Inauguration celebration: Local heavyweights weigh in on the new government

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It was a coming together of the political forces that once stood opposed over Category III lands. Representatives of the Quebec government, the Cree and the neighbouring Jamésiens gathered in Waskaganish January 22 to formally celebrate a new government comprised of all three parties as was laid out in the 2012 Agreement on Governance in the Eeyou Istchee James Bay Cree Territory.

The ceremony to inaugurate the agreement introduced a new flag to represent all parties in a display of solidarity. To gather their impressions of the historic event, the Nation (TN) spoke with Grand Chief Matthew Coon Come (MCC), Cree-Quebec Relations Negotiator Abel Bosum (AB) and local NDP MP Romeo Saganash.


Cree and Jamesien leaders at the inauguration in Waskaganish. Photo by Gaston Cooper

Matthew Coon Come

TN: You have put a lot of blood, sweat and tears into this governance deal, how does it feel for you to see the inauguration?

MCC: Well, there may have been a lot of sweat and maybe a few tears, but fortunately, there was no blood spilled to get to the inauguration day. The inauguration ceremony for the Eeyou Istchee James Bay Regional Government that was held in Waskaganish was really a very special event. As you know, when I first returned to the office of Grand Chief in 2009, one of my first objectives was to abolish MBJ and to put the governance of the territory on a new path of inclusion and to end the era of exclusion that the Cree Nation, the Cree communities and the Cree people had experienced up to that point.

I had several meetings with the then-Premier Jean Charest to start negotiations on a new governance regime for the territory. We put together a good negotiating team led by Abel Bosum and Bill Namagoose, we consulted with the communities, we had regular briefings of the Council/Board, and it took us about two-and-a-half years to finalize our Governance Agreement which enhances our governance powers on Category II lands and gives us a mechanism to plan and manage what happens on Category III lands together with our Jamésien neighbours in the region. I was very glad that we were able to develop consensus on the Cree side that this would be a good thing, so I was very happy on that day.

DSC_3967TN: What were your sentiments going into the inauguration and what did you tell the people on behalf of the Cree?

MCC: The event in Waskaganish genuinely felt like an historic occasion. Chief Gordon Blackned reminded us of the historic nature of Waskaganish in relation to the fur trade, in relation to the JBNQA and in relation to the Paix des Braves. He told us how appropriate it was that this historic event also was taking place in Waskaganish. As he was giving his welcoming remarks I was reminded that it wasn’t all that long ago that we all gathered together in Waskaganish to attend the funeral of the late Billy Diamond. And that was, of course, a tremendously sad occasion when the entire Cree Nation mourned Billy’s passing. It felt somehow that it was right that we had this inauguration ceremony in Waskaganish where we were watching the birth of something very special and something that Billy would probably have agreed with.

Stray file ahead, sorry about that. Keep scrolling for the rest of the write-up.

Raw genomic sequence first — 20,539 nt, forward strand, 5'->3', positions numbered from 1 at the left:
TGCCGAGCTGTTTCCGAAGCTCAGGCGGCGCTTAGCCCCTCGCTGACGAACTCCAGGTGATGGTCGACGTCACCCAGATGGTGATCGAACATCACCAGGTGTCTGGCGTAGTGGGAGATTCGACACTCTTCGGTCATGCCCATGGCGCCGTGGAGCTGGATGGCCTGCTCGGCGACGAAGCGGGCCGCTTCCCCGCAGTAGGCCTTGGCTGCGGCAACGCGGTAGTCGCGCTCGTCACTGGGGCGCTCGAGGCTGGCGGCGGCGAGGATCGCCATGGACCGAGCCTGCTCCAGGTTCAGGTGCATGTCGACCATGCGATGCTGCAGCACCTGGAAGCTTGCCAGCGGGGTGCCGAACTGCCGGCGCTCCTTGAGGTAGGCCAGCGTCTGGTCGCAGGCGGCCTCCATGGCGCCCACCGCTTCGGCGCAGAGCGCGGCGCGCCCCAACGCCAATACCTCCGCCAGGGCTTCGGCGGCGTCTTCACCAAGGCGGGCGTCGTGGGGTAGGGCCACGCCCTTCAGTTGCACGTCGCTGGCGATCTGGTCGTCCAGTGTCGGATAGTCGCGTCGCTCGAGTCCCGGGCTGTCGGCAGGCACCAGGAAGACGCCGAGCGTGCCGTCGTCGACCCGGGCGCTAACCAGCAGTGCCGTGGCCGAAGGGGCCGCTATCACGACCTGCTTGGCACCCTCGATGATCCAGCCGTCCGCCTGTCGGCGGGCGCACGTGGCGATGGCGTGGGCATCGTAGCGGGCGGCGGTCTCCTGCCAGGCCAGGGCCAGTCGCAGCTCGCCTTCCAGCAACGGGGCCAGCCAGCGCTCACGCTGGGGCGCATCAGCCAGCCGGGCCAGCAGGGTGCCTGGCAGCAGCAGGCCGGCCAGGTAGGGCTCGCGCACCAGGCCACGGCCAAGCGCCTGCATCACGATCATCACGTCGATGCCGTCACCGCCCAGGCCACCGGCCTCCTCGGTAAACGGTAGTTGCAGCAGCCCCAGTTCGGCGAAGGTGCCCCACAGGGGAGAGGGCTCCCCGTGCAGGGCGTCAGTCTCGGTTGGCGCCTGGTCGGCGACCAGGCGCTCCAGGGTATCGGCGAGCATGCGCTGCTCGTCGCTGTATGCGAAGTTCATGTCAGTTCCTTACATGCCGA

It felt like these two important events in the history of the Cree Nation, one sad and one joyful, were in some way balancing each other out. I think Billy would have enjoyed seeing this inauguration because it was the fulfillment of the vision of the JBNQA. It was the fulfillment of a vision for the Crees to have the tools to govern and develop the territory in partnership with Quebec. This is one of the things I told the people in attendance at the inauguration ceremony.

I also said that we Crees have had to fight very often to ensure that our rights were respected and recognized. We needed often to show that we had courage. I said that we have learned over the last 40 years that, at a certain point in our evolution, courage must also be about choosing reconciliation, harmony and compassion. For all of us in the region, it takes courage to move beyond old patterns, old attitudes and old ways of thinking. That’s really what the new Regional Government is all about.

TN: Explain who is participating in this government from each side and what their roles are.

Matthew Coon Come delivers his dedication speech. Photo by Mark Della Posta

MCC: The Regional Government is comprised of a council containing equal representation from the Cree communities and the Jamésien municipalities. The way it works is that there is a total of 44 votes, equally divided, and 22 seats equally divided. On the Jamésien side, it is up to them to decide how many of their 22 votes will go to each municipality. On the Cree side there will be one vote for every community and the Grand Chief and the Deputy Grand Chief will represent the Cree Nation Government.

The Regional Government will take over all the previous powers held by the old MBJ and will be making decisions related to the development of land-use plans, and developing a strategic vision for the economic, environmental and cultural development of the region. There are also several more specific areas where the Regional Government will be involved including regional economic development, the management of waterways, the management of parks, regional waste disposal, and a few other areas as well.

TN: What is on the agenda for this group and how will that impact the people of Eeyou Istchee?

MCC: At the beginning we may very well have a number of administrative issues to deal with so that the Regional Government is properly set up. We will, for example, need to review all the by-laws of the old MBJ to see which ones can be useful and which ones need to be discarded. We will be continuing to orient the staff of the Regional Government so that they understand the vision behind it.